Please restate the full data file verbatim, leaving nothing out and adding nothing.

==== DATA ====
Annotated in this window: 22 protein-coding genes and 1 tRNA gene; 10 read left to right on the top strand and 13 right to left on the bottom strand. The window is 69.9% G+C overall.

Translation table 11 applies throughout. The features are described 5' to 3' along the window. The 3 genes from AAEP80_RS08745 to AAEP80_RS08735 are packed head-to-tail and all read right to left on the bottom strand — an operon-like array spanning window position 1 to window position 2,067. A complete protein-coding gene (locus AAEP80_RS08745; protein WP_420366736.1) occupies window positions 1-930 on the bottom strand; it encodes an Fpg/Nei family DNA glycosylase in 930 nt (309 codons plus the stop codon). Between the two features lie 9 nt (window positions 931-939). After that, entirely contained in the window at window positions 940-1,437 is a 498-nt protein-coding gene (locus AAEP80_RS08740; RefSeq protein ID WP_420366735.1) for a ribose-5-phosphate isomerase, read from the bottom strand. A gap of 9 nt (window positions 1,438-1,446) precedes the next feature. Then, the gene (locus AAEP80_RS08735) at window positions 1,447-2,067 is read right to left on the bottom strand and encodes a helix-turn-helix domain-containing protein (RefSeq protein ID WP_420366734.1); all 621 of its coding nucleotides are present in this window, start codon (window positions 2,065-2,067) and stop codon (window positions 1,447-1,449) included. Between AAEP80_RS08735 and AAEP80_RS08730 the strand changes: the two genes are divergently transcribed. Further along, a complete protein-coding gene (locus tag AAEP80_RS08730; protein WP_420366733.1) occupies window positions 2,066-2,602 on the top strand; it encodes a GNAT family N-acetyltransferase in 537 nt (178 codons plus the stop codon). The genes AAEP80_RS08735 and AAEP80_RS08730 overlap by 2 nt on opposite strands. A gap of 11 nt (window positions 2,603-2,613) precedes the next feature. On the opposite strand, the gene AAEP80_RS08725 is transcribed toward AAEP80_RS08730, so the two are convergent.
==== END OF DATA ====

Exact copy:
Annotated in this window: 22 protein-coding genes and 1 tRNA gene; 10 read left to right on the top strand and 13 right to left on the bottom strand. The window is 69.9% G+C overall.

Translation table 11 applies throughout. The features are described 5' to 3' along the window. The 3 genes from AAEP80_RS08745 to AAEP80_RS08735 are packed head-to-tail and all read right to left on the bottom strand — an operon-like array spanning window position 1 to window position 2,067. A complete protein-coding gene (locus AAEP80_RS08745; protein WP_420366736.1) occupies window positions 1-930 on the bottom strand; it encodes an Fpg/Nei family DNA glycosylase in 930 nt (309 codons plus the stop codon). Between the two features lie 9 nt (window positions 931-939). After that, entirely contained in the window at window positions 940-1,437 is a 498-nt protein-coding gene (locus AAEP80_RS08740; RefSeq protein ID WP_420366735.1) for a ribose-5-phosphate isomerase, read from the bottom strand. A gap of 9 nt (window positions 1,438-1,446) precedes the next feature. Then, the gene (locus AAEP80_RS08735) at window positions 1,447-2,067 is read right to left on the bottom strand and encodes a helix-turn-helix domain-containing protein (RefSeq protein ID WP_420366734.1); all 621 of its coding nucleotides are present in this window, start codon (window positions 2,065-2,067) and stop codon (window positions 1,447-1,449) included. Between AAEP80_RS08735 and AAEP80_RS08730 the strand changes: the two genes are divergently transcribed. Further along, a complete protein-coding gene (locus tag AAEP80_RS08730; protein WP_420366733.1) occupies window positions 2,066-2,602 on the top strand; it encodes a GNAT family N-acetyltransferase in 537 nt (178 codons plus the stop codon). The genes AAEP80_RS08735 and AAEP80_RS08730 overlap by 2 nt on opposite strands. A gap of 11 nt (window positions 2,603-2,613) precedes the next feature. On the opposite strand, the gene AAEP80_RS08725 is transcribed toward AAEP80_RS08730, so the two are convergent.